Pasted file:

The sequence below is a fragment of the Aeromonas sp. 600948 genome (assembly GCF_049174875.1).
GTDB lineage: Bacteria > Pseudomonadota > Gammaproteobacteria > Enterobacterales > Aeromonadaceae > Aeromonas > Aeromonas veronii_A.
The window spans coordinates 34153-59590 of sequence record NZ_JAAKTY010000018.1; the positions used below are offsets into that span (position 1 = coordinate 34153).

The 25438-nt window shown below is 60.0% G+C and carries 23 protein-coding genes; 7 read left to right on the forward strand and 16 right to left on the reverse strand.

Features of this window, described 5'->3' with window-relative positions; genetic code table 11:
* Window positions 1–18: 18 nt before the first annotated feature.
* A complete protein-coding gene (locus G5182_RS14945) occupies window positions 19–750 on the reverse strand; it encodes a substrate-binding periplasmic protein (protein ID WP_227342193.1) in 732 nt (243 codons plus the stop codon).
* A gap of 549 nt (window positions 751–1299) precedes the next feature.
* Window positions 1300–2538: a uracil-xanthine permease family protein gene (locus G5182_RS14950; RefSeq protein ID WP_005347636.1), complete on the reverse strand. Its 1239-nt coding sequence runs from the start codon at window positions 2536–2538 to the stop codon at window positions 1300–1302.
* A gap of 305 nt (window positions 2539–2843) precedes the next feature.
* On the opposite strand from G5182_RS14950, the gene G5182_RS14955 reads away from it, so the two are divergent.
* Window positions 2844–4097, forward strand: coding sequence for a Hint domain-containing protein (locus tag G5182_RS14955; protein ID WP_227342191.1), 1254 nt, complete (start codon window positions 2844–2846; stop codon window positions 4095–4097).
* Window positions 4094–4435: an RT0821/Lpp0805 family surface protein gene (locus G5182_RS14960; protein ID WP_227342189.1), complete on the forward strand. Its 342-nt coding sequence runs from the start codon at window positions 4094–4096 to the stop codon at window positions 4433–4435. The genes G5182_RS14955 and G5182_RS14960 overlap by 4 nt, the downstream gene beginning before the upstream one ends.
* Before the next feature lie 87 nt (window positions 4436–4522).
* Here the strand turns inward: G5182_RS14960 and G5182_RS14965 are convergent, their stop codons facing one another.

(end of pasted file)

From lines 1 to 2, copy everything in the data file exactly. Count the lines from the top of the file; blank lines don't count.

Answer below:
The sequence below is a fragment of the Aeromonas sp. 600948 genome (assembly GCF_049174875.1).
GTDB lineage: Bacteria > Pseudomonadota > Gammaproteobacteria > Enterobacterales > Aeromonadaceae > Aeromonas > Aeromonas veronii_A.